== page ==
This brought the initial work in progress to that afterdinner event in Leicester last September. Tim Charrington himself gave us a wonderfully menacing Shakespearean Richard (withered arm and limp into the bargain) and then, with a very different physical build – no withered arm, no limp, a scoliosis rather than a curvature of the spine, a very different attitude, accent and voice – Paul Lancaster gave us an initial glimpse of the ‘real’ King.

This more authentic Richard was brought to us in two short scenes from an early draft of the script that Philippa Langley allowed us to use. The first scene showed Richard in prayer, heart‐searching and asking for God’s help before battle.

The second was as he stepped forward to address the army he was about to lead. Here was both a pious, humble man in the sight of God and also someone ready to fight for what he believed in; following the courage of his convictions as an anointed king of England. Here was a man who was inspiring and inspired.

I directed Paul to play the second scene making eye contact with all of us who were his ‘audience’ that evening. Here then was a king who cared for every one of his subjects, regardless of birth or social standing. In clearly audible yet unforced vocal tones was the more authentic accent and voice of a medieval monarch. It was atmospheric and moving to see and hear this ‘glimpse’ of Richard.

Stage two

This is in process and planned for later in 2015. As I write, I am grateful for the ongoing resources and help from many fields of expertise to piece further clues together for Richard’s voice: graphology, forensic sciences, archaeology, history and genetics among them. I am grateful to understand more from the field of dentistry, too. For example, there are particular patterns of teeth grinding that indicate certain levels of anxiety for Richard and even physical discomfort. I am also continuing to investigate further detail for Richard’s accent with help from historical phonologists. I am also searching to find any further clues or accounts from people who either knew him or were at least present to hear Richard speaking in some capacity.

Perhaps you can help? If so I would love to hear from you.

References

  1. Crystal, D. Stories of English (Overlook Press, 2004)
  2. Tyndale’s Bible: St. Matthew’s Gospel: read in the Original Pronunciation by David Crystal (Audio CD, British Library, 2013)
  3. The King’s Grave: The Search for Richard III by Philippa Langley and Michael Jones (John Murray 2013)

Yvonne Morley is a voice teacher and vocal coach. She is an Associate with the National Theatre’s voice department. Freelance work includes training actors and production coaching to include the West End. She also works with lawyers, teachers, politicians and those in the media. She co‐wrote More Care for Your Voice (VCN UK, 1999). For more information visit www.yourvoicebox.co.uk.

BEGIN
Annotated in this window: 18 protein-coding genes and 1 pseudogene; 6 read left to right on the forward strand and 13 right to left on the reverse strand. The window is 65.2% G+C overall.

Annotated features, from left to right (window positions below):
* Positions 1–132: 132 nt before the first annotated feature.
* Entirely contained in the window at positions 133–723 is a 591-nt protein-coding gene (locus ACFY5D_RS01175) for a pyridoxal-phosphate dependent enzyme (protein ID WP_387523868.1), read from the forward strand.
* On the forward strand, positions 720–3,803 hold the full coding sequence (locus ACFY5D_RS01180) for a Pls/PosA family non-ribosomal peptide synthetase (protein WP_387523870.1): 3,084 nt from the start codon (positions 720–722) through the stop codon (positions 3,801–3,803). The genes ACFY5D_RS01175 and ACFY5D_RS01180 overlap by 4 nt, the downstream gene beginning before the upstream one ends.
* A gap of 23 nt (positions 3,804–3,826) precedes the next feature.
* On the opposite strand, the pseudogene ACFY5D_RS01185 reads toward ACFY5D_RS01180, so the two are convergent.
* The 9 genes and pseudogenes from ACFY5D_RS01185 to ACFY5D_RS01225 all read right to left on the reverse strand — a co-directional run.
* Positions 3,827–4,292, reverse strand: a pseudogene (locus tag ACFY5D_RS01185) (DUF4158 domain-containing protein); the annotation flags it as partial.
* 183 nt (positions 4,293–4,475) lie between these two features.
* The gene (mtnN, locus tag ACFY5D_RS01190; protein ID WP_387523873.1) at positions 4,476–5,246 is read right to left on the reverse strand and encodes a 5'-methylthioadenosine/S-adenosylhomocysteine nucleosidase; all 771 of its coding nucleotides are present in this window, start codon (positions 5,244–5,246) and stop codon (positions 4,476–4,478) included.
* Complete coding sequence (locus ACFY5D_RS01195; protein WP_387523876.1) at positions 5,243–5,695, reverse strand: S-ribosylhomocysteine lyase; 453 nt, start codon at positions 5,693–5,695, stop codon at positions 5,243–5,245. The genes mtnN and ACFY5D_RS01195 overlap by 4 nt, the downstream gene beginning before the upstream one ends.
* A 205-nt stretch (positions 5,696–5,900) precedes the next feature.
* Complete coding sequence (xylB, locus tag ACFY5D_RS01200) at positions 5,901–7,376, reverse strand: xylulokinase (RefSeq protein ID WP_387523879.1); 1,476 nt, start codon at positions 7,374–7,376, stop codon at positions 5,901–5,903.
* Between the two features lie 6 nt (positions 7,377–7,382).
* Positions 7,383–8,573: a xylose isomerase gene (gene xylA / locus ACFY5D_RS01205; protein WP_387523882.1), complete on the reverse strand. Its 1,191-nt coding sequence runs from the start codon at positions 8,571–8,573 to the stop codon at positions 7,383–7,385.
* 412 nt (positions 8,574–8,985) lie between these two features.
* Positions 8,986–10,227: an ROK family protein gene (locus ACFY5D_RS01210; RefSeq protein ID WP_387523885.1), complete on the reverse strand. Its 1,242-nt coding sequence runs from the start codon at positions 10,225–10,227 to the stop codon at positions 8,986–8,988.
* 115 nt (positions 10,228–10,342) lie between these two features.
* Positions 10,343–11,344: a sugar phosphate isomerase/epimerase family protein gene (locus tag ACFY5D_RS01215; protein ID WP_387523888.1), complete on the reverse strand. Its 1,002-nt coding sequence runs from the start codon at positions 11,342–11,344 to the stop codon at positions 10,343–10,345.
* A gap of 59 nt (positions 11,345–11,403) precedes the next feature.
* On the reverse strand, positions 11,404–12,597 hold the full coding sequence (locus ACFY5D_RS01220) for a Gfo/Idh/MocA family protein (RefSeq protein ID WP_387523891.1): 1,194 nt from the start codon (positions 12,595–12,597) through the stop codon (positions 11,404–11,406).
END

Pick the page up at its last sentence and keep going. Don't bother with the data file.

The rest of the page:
6Dec

A Voice For Richard

By Yvonne / December 6, 2014 / Blog Posts, Richard III / No Comments

A Voice For Richard

Whoever said “History is the version told by the winning side” had a point. It is deeply
hurtful to be misquoted, disbelieved or, worse still, to have reputation put on the line
through unjust accusation and fabrication of the truth.

In the case of the last Plantagenet King: Richard III’s reputation and character were
heavily subjected to the version told by the victor at Bosworth Field: Henry Tudor. With
Richard’s brutal death on that day in 1485, the portrait of a monster was created. It was
initially sketched by the next monarch, Henry VII and later given rich colours and bold
textures by that brilliant dramatist and poet: William Shakespeare. From the play bearing
Richard’s name crawled a malicious, crook-backed, evil creature … murderous and cruel.
Our view of him has subsequently been prejudiced by this excellent but fictional story and
believed by the masses for over 500 years.

Thanks to the dedicated work of some, not least The Richard the Third Society, evidence
shows a very different person. Richard was a loving husband and father, a man of prayer,
and an honourable nobleman who desired justice for rich and poor alike. Richard III gave
us our jury system, bail and the beginning of what we now call Legal Aid. He was
chivalrous. He was the last warrior King. Notably, he inspired the loyalty of many.
The dedication and conviction of Philippa Langley, screenwriter, who spent years on a
quest for the truth, resulted in the most amazing discovery of all on 25th August 2012.
Beneath a car park in Leicester within the remains of the Grey Friars church, and on the
very first morning of the excavations, the mortal remains of King Richard III were found. *

Later, with an exact DNA match and a range of scientific tests to erase any lingering
doubt, the verdict was conclusive. Here indeed lay Richard Plantagenet, hurriedly placed
in an insufficient grave.

Many months have passed since that extraordinary discovery. In the interim, preparations
have been underway to give Richard III the honourable burial, long overdue, that befits an
English King. He will be interred within Leicester Cathedral in spring 2015.